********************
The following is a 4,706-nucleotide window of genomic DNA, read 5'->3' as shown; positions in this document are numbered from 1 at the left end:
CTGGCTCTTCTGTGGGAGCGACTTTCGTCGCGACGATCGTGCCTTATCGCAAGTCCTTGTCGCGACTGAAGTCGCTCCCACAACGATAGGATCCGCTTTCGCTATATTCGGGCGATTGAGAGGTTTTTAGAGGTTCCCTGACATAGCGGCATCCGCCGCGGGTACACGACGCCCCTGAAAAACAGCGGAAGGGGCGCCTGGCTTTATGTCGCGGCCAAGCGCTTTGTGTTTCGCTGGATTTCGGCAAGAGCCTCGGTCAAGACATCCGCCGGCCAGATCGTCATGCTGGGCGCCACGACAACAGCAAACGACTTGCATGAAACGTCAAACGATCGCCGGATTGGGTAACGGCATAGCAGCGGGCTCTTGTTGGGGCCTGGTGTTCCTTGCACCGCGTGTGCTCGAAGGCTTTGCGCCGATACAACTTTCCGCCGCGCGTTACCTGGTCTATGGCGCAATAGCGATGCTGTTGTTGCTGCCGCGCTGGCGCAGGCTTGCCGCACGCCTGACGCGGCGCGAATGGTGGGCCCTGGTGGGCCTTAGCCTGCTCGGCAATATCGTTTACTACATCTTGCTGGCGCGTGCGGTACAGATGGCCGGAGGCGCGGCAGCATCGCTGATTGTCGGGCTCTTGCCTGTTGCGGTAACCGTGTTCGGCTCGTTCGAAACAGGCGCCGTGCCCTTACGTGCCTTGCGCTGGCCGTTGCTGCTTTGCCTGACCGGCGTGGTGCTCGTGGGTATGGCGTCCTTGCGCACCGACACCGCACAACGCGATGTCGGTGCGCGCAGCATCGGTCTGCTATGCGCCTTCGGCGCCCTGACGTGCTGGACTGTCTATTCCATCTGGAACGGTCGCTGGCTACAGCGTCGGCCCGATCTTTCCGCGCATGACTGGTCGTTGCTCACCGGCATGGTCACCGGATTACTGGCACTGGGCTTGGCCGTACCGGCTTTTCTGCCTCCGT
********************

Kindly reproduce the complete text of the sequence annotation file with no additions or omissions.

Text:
The following is a 4,706-nucleotide window of genomic DNA, read 5'->3' as shown; positions in this document are numbered from 1 at the left end:
CTGGCTCTTCTGTGGGAGCGACTTTCGTCGCGACGATCGTGCCTTATCGCAAGTCCTTGTCGCGACTGAAGTCGCTCCCACAACGATAGGATCCGCTTTCGCTATATTCGGGCGATTGAGAGGTTTTTAGAGGTTCCCTGACATAGCGGCATCCGCCGCGGGTACACGACGCCCCTGAAAAACAGCGGAAGGGGCGCCTGGCTTTATGTCGCGGCCAAGCGCTTTGTGTTTCGCTGGATTTCGGCAAGAGCCTCGGTCAAGACATCCGCCGGCCAGATCGTCATGCTGGGCGCCACGACAACAGCAAACGACTTGCATGAAACGTCAAACGATCGCCGGATTGGGTAACGGCATAGCAGCGGGCTCTTGTTGGGGCCTGGTGTTCCTTGCACCGCGTGTGCTCGAAGGCTTTGCGCCGATACAACTTTCCGCCGCGCGTTACCTGGTCTATGGCGCAATAGCGATGCTGTTGTTGCTGCCGCGCTGGCGCAGGCTTGCCGCACGCCTGACGCGGCGCGAATGGTGGGCCCTGGTGGGCCTTAGCCTGCTCGGCAATATCGTTTACTACATCTTGCTGGCGCGTGCGGTACAGATGGCCGGAGGCGCGGCAGCATCGCTGATTGTCGGGCTCTTGCCTGTTGCGGTAACCGTGTTCGGCTCGTTCGAAACAGGCGCCGTGCCCTTACGTGCCTTGCGCTGGCCGTTGCTGCTTTGCCTGACCGGCGTGGTGCTCGTGGGTATGGCGTCCTTGCGCACCGACACCGCACAACGCGATGTCGGTGCGCGCAGCATCGGTCTGCTATGCGCCTTCGGCGCCCTGACGTGCTGGACTGTCTATTCCATCTGGAACGGTCGCTGGCTACAGCGTCGGCCCGATCTTTCCGCGCATGACTGGTCGTTGCTCACCGGCATGGTCACCGGATTACTGGCACTGGGCTTGGCCGTACCGGCTTTTCTGCCTCCGT